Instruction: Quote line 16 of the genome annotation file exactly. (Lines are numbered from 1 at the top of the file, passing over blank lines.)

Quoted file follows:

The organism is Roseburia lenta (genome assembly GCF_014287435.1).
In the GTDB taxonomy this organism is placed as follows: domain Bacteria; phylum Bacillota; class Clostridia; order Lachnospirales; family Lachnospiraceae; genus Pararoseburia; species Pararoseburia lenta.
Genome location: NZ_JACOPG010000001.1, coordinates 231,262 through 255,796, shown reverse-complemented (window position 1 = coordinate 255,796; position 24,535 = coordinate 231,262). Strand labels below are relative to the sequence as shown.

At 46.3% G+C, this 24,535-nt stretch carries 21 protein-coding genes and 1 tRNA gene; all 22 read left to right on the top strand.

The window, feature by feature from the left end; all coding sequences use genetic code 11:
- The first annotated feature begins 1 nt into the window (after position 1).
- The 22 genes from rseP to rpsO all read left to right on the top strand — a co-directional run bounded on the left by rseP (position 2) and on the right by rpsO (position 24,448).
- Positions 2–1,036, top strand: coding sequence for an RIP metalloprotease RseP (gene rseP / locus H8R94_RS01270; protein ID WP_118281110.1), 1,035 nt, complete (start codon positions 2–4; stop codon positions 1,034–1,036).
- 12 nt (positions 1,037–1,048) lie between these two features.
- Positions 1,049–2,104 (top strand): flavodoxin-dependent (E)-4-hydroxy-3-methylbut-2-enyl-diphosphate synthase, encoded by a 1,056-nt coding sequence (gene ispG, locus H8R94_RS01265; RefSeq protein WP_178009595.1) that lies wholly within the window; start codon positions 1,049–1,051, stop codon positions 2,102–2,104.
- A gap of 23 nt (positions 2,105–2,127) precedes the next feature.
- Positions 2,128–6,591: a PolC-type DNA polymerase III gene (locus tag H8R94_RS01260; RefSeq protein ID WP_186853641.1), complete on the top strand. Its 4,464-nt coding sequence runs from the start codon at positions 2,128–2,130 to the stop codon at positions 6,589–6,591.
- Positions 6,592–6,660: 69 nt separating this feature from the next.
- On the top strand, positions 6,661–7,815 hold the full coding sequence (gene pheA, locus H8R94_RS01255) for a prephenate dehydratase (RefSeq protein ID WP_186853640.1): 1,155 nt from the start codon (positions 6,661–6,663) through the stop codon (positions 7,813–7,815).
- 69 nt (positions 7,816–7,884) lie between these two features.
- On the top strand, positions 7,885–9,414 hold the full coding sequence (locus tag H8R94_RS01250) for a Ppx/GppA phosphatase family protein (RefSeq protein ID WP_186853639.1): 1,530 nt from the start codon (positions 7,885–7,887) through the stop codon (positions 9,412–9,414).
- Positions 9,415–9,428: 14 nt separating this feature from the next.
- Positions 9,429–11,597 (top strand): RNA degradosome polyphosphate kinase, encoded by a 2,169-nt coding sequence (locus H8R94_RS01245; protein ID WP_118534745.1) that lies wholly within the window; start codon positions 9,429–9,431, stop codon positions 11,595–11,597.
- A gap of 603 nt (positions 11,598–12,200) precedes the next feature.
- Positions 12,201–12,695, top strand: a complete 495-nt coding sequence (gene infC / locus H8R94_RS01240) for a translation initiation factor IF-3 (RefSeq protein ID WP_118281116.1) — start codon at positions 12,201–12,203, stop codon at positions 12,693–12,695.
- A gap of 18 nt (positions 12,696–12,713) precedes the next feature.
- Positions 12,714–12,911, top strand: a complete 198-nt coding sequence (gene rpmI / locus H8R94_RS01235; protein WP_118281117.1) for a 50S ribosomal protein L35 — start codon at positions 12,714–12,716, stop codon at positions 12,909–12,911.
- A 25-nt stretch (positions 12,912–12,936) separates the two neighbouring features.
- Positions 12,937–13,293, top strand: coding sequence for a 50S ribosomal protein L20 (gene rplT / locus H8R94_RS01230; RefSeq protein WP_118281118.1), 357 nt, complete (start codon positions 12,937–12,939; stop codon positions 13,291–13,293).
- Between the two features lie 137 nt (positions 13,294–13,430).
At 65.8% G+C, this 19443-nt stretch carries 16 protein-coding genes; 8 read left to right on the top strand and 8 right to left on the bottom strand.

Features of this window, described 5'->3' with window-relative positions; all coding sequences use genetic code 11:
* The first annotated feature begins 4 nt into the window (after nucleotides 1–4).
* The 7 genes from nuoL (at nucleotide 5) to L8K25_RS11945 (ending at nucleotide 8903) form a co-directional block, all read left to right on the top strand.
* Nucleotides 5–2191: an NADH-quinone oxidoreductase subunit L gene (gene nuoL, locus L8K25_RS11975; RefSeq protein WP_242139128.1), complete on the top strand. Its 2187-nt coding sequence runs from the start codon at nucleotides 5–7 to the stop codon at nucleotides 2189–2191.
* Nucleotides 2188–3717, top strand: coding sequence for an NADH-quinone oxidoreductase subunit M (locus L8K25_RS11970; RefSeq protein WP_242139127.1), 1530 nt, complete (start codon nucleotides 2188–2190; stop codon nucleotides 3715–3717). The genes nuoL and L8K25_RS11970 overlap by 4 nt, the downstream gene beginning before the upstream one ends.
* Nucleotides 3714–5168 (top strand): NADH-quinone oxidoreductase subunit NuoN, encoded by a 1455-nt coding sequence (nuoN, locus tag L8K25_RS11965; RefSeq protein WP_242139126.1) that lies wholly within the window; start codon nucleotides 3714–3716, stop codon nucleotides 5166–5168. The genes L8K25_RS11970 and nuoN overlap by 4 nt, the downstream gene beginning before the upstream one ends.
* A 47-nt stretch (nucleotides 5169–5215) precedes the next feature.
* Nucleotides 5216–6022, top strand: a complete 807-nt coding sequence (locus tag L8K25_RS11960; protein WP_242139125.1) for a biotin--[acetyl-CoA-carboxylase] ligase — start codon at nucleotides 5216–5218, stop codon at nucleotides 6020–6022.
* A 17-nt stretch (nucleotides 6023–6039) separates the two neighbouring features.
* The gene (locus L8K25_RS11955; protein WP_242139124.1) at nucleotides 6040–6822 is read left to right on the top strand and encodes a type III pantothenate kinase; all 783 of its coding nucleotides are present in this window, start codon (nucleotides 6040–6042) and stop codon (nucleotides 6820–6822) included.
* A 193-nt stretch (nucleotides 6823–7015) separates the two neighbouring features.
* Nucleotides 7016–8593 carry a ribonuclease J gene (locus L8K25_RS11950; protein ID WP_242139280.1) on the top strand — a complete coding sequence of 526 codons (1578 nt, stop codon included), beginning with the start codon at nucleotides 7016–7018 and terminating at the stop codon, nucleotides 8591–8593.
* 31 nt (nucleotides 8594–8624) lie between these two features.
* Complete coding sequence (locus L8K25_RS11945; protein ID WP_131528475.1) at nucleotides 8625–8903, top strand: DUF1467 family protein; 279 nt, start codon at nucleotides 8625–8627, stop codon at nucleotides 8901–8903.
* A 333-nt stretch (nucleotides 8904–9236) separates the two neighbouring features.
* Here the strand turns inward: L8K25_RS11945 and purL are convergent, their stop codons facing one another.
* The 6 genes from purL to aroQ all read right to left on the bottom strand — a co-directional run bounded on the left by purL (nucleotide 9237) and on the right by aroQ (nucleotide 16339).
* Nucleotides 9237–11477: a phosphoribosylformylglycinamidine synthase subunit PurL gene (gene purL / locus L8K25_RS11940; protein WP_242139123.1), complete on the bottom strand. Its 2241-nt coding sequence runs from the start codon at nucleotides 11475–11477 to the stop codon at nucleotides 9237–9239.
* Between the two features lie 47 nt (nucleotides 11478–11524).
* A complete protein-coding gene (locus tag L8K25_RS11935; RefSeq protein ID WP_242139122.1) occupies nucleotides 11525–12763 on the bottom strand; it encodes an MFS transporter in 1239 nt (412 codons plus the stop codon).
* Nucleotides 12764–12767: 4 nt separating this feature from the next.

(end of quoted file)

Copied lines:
- On the top strand, positions 7,885–9,414 hold the full coding sequence (locus tag H8R94_RS01250) for a Ppx/GppA phosphatase family protein (RefSeq protein ID WP_186853639.1): 1,530 nt from the start codon (positions 7,885–7,887) through the stop codon (positions 9,412–9,414).